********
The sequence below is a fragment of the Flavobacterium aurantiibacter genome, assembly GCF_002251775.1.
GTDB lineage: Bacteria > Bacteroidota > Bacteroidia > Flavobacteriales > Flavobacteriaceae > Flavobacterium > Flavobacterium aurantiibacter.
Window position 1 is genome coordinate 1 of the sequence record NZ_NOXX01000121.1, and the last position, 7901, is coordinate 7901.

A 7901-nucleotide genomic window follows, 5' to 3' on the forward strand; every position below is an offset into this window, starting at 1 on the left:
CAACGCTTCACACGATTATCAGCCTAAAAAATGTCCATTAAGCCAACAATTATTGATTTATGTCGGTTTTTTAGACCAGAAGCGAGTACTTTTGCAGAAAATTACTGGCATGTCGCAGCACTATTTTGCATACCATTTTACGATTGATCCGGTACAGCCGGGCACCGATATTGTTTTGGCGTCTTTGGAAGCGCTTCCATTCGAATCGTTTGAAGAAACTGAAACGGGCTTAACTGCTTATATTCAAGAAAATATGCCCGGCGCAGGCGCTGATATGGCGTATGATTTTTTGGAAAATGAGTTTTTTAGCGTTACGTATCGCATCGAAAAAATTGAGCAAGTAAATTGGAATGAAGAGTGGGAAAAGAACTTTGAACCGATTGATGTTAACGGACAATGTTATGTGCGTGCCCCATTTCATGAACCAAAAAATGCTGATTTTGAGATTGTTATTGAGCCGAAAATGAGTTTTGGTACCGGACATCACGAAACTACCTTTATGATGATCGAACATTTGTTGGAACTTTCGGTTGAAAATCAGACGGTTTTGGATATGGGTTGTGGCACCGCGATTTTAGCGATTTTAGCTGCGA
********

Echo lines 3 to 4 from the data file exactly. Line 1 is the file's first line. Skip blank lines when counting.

Window position 1 is genome coordinate 1 of the sequence record NZ_NOXX01000121.1, and the last position, 7901, is coordinate 7901.

A 7901-nucleotide genomic window follows, 5' to 3' on the forward strand; every position below is an offset into this window, starting at 1 on the left: